Oakland, California, November 10: Anuradha Mittal, Founder-Executive Director of Oakland Institute had bagged the 2022 Feyerabend Award. Established in memory of philosopher of science, Paul K. Feyerabend, the “Paul K. Feyerabend Award — A World of Solidarity is Possible” recognizes exemplary individuals, communities or organisations that bring about crucial and lasting change for solidarity within or between communities.
Anuradha Mittal proudly shares this recognition with her fellow 2022 laureate, Josefina Antonieta Tunki Tiris, the first woman President of the Shuar Arutam people of Ecuador, courageous defender of her territory and of life in the face of the polluting mining industry.
For over three decades, Anuradha Mittal has been a powerful voice for those rendered voiceless by their own governments, relentlessly challenging failed development models and exposing corrupt governments and corporations. She has persistently advocated meaningful systems change, uplifted impacted communities, and championed their dignity, lives, and livelihoods. Since 2004, she has led the Oakland Institute, which uses rigorous research and advocacy to defend the human rights of the marginalized and advance socio-environmental justice around the globe.
For over three decades, Anuradha has been a powerful voice for those rendered voiceless by their own governments, relentlessly challenging failed development models and exposing corrupt governments and corporations. She has persistently advocated for meaningful systems change, uplifted impacted communities, and championed their dignity, lives, and livelihoods. Driven by a deep sense of justice and global solidarity, Anuradha started as a student activist in India, challenging the ‘development’ projects that displace and destroy lives with the fearlessness and rigor that were to become the foundation of her life’s work. After moving to the United States in the 1990s and working with the global civil society movement, she focused upon challenging the takeover of food systems by western industrial corporations through ‘a new green revolution’ in Africa and multilateral trade agreements. In 2004, she founded the Oakland Institute, designed to use rigorous research and advocacy to defend the human rights of the marginalized and advance social and environmental justice around the globe. Through her leadership, the organization has fought against land grabs in dozens of countries in all continents.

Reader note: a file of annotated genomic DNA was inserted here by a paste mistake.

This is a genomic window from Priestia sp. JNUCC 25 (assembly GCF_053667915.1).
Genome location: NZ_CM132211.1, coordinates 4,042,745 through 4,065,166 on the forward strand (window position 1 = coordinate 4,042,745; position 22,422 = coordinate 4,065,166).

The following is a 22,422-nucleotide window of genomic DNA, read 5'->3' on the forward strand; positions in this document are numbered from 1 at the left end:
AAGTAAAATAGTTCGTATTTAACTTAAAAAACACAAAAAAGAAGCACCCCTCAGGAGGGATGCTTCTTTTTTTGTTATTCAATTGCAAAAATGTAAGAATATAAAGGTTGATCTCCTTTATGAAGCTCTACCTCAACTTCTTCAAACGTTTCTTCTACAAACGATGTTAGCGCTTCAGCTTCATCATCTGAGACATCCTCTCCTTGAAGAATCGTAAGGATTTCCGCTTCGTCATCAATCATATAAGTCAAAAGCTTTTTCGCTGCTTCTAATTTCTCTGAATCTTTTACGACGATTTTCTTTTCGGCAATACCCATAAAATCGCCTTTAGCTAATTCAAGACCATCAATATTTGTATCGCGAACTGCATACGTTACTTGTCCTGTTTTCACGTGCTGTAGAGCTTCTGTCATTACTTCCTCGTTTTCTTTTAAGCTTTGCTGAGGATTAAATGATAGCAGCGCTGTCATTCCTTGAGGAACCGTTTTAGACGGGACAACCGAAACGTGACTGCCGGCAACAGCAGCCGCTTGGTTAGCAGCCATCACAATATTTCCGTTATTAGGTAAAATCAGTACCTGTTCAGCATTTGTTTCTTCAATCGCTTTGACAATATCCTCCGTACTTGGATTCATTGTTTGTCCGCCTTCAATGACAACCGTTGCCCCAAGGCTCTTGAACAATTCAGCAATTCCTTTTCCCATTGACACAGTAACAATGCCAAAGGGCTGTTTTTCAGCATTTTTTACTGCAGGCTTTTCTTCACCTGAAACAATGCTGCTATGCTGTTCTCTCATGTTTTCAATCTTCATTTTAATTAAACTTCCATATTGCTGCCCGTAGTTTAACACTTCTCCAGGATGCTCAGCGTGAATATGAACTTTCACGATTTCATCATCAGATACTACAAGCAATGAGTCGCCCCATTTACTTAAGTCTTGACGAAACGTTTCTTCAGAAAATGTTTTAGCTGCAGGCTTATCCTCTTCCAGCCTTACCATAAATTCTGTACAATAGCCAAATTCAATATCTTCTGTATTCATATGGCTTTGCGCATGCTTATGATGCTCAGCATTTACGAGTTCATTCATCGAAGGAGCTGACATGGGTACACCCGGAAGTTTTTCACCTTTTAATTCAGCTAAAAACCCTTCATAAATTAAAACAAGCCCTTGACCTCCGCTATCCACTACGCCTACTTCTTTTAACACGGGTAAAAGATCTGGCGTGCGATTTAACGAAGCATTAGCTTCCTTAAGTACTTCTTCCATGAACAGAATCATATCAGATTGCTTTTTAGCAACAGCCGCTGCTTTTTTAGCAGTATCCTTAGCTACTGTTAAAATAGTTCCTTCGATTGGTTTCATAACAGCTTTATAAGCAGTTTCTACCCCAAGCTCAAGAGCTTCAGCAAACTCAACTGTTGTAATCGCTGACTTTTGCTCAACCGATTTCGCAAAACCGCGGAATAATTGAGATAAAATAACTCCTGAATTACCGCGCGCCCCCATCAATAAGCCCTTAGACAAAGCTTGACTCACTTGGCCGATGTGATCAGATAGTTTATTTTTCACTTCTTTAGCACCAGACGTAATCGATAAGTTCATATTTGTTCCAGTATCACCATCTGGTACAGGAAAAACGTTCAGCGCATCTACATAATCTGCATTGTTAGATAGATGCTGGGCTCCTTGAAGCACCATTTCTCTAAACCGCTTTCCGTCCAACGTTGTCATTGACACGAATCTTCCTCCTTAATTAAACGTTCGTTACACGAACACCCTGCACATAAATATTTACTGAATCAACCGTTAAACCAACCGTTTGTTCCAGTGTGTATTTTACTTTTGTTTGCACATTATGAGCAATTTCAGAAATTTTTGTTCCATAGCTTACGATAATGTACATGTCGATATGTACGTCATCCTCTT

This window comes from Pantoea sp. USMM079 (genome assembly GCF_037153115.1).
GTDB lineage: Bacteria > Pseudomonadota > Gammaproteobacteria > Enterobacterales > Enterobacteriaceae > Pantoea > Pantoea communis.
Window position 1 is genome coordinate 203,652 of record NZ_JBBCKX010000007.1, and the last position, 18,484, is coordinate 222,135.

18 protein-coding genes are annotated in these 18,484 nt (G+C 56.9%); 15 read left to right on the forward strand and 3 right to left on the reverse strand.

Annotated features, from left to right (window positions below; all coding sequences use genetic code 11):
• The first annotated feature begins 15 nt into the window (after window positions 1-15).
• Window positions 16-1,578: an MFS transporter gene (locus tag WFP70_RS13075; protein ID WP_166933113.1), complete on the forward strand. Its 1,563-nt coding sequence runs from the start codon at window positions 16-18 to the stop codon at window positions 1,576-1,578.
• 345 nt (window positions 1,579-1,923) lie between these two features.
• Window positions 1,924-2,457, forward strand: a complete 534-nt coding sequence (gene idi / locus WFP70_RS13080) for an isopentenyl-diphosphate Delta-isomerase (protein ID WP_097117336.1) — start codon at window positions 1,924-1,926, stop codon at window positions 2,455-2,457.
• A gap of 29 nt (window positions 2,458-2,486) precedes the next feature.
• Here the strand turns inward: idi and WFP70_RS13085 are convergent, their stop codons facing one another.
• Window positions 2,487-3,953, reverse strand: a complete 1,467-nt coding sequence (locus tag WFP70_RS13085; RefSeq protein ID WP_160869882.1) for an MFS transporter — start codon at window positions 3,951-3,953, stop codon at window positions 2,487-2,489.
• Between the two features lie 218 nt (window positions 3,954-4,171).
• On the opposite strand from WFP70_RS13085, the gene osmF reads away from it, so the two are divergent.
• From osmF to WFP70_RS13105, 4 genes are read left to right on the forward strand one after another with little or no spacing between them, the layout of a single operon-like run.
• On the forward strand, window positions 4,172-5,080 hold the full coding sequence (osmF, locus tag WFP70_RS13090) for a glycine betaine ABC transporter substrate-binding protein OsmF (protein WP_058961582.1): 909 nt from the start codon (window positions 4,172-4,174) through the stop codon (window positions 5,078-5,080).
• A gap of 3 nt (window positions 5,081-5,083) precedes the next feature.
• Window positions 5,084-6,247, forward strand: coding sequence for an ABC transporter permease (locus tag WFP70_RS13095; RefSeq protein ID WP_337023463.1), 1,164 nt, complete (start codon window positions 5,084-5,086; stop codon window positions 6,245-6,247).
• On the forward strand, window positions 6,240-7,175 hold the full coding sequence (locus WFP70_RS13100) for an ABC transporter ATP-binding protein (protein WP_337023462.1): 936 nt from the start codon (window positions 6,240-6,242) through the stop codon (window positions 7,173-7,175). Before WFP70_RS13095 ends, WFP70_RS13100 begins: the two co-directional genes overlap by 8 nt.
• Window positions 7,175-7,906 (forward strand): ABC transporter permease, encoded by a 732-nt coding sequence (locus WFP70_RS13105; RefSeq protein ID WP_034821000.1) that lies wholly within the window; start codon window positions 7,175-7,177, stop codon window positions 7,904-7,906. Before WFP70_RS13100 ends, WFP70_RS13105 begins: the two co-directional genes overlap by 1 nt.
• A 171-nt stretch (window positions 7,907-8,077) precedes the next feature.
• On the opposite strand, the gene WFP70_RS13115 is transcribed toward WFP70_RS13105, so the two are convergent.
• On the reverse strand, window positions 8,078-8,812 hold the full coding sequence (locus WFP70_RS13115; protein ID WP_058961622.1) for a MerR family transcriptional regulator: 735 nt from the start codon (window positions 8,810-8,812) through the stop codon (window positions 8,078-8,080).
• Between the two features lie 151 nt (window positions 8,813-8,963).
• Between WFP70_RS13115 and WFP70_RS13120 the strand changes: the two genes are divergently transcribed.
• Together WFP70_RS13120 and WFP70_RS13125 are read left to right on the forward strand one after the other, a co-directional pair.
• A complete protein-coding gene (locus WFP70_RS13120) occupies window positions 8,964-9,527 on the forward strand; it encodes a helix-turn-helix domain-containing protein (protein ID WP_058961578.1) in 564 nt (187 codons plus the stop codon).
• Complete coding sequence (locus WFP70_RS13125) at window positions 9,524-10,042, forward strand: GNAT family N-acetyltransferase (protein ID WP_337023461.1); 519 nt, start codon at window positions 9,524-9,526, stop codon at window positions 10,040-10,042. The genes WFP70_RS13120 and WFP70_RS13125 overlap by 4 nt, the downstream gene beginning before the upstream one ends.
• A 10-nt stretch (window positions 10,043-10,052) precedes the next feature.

The Oakland Institute’s approach is uniquely distinct among Northern-based organizations. Anuradha insists that the Institute’s work begins only when a request is received from impacted communities to assist in their struggle and collaborate with them. Under Anuradha’s leadership, the Institute has exposed and halted numerous ‘investment’ deals that would have had devastating impacts on the basic human rights, livelihoods, and territories of indigenous peoples and rural communities. As powerful economic interests are driving dispossession of lives and the ecological degradation of the planet, Anuradha has been unafraid to challenge these interests and lead investigations that derailed land grabbing.